While Harvard’s top administrators, from University President Drew G. Faust to Dean of the College Rakesh Khurana, have quoted Lin-Manuel Miranda’s hit musical “Hamilton,” Annette Gordon-Reed, a professor of history and law, has criticized the musical’s depiction of America’s founding narrative as historical truth.
In a blog post published on the National Council on Public History's website in April, Gordon-Reed critiqued the play’s presentation of the Revolutionary period. Though she said in an interview that she loved the musical and that it was a “brilliant” work of art, Gordon-Reed noted that Alexander Hamilton was not a “real abolitionist” but rather a “definite elitist, for the one percent.” She described the play’s representation of the historical figure as an attempt to make him palatable to a contemporary audience.
Despite the musical’s casting of black and other actors of color, its lack of black characters, Gordon-Reed said, presents the Revolutionary period as more “white” than it in fact was.
Gordon-Reed said she is fulfilling her duty as a historian in making a series of observations about the musical, but “would not change a line” of it. She said the national discussion about the production is productive, noting especially the upcoming documentary the “Making of Hamilton,” which she says treats the play as a “brilliant creation”, rather than historical truth.
While not necessarily disagreeing with Gordon-Reed, other faculty members emphasized other positive impacts the play has had on America’s perceptions of race and the country’s own history.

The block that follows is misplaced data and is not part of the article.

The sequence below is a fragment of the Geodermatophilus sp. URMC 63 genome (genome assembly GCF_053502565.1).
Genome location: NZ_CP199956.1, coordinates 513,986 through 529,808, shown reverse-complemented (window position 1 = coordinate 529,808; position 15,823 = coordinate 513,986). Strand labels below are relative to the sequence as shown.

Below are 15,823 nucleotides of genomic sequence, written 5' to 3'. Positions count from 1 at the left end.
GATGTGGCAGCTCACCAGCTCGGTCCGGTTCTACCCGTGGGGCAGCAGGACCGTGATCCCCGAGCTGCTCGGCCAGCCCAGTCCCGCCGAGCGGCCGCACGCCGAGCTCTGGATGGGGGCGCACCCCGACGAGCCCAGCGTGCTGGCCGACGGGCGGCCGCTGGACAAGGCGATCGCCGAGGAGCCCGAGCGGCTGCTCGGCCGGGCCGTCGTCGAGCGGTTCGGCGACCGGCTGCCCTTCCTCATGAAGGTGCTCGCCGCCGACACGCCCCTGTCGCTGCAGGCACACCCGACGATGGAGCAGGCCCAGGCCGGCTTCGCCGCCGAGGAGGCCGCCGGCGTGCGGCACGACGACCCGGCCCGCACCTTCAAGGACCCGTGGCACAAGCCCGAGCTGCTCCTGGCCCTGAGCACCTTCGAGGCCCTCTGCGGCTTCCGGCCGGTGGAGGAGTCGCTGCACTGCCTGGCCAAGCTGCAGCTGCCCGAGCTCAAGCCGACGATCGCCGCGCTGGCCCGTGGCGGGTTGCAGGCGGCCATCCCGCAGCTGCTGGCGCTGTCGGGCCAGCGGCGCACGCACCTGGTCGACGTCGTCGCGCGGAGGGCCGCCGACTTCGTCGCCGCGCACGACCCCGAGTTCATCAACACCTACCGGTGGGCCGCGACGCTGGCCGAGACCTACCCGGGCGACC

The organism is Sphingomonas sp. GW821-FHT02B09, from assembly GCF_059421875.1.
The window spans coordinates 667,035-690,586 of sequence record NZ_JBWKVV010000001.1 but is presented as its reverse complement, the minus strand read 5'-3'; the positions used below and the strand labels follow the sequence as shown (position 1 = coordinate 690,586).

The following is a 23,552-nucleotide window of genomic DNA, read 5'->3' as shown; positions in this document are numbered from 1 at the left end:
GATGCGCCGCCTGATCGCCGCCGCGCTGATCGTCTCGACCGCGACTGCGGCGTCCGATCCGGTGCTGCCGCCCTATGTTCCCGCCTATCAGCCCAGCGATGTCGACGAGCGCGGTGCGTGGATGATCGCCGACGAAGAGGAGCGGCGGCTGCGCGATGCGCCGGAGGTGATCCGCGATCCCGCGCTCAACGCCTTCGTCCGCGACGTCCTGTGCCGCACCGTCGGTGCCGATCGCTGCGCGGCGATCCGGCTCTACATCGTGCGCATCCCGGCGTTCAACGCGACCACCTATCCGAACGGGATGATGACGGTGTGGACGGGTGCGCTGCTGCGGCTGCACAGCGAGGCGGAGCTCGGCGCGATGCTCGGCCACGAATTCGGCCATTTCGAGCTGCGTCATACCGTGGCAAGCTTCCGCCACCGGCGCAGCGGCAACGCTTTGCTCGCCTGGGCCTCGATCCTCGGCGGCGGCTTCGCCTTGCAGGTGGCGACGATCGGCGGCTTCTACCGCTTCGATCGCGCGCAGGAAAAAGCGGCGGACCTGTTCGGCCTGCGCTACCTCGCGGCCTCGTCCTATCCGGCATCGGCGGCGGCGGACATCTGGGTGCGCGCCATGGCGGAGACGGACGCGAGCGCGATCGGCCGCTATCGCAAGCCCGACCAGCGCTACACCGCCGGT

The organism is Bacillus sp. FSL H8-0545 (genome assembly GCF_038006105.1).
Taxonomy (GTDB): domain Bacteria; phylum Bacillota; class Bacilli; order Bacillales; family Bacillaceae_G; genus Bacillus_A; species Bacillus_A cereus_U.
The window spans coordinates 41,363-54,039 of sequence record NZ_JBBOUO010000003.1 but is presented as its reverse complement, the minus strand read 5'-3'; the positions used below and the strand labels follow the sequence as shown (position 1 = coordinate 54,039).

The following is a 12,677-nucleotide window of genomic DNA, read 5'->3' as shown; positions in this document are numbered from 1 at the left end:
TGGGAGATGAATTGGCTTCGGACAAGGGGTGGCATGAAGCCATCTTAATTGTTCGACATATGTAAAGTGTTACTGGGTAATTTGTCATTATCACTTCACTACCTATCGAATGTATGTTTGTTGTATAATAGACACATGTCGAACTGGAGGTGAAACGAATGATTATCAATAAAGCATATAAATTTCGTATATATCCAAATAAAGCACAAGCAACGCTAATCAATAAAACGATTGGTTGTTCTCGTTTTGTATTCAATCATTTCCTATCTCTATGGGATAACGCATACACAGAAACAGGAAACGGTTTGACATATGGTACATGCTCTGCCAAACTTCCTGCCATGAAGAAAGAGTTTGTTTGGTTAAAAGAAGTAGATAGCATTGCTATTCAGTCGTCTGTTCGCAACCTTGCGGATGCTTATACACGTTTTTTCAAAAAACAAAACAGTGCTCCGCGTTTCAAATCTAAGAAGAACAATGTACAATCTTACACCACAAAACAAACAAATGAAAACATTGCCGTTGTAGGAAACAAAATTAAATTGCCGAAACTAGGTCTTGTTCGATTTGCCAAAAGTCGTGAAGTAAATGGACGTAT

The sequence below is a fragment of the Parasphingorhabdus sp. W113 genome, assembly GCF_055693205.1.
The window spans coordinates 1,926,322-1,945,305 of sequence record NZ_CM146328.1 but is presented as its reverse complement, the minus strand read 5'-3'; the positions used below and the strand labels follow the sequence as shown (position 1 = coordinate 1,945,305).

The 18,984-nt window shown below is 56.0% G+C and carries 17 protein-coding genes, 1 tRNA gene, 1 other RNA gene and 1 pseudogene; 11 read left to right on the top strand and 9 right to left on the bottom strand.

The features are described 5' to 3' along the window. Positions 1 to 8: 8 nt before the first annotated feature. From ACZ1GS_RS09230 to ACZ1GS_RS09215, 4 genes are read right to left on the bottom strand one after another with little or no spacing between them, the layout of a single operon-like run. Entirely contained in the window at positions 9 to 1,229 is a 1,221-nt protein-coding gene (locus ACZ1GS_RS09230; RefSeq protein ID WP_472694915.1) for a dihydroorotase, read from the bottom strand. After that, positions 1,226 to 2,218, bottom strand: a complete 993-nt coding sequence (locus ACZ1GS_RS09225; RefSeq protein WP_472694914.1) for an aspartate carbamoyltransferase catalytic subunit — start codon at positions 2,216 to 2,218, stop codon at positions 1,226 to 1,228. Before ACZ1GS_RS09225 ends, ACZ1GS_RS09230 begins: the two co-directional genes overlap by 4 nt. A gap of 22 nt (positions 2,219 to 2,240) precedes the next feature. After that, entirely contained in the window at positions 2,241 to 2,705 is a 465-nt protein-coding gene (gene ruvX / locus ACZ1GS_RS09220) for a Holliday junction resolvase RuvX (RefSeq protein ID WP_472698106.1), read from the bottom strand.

Music professor Carol J. Oja praised Miranda’s aesthetic choices, noting that amid a political climate marked by discrimination, “the brilliant young cast of Hamilton is busy writing immigrants and the reality of slavery into national narratives.”
Assistant professor of English Derek Miller said he agrees with many of Gordon-Reed’s criticisms, but warned that “no one should approach any text as the definitive truth about anything.”
“Asking a play to be all things all of the time leads to not just bad but to incoherent art,” Miller said. He noted that even reading Ron Chernow’s biography of Alexander Hamilton, on which the musical is based, would provide an incomplete picture of the period in American history it covers.
Miller said that the discussions of race inspired by “Hamilton” are important in a creative field traditionally dominated by white artists.
He pointed to the recent Broadway revival of “The Color Purple,” a musical that deals with the subject of race in America, as a similar example.
Hannah Farber, a visiting assistant professor at Boston College who studies early American history, said Miranda’s lyrics and music bring out the vitality of the ideals of the American Revolution
“You see the American Revolution as a set of ideas that are powerful, but cannot to retained by the people who claimed them,” she said.
Faculty members agree about the importance of discussing the musical, particularly the issues evoked in its lyrics, “who lives, who dies, who tells your story”.
Faust reminded the departing Class of 2016 last May that those question are not just for historians.
“Who will tell your story? You,” she said.
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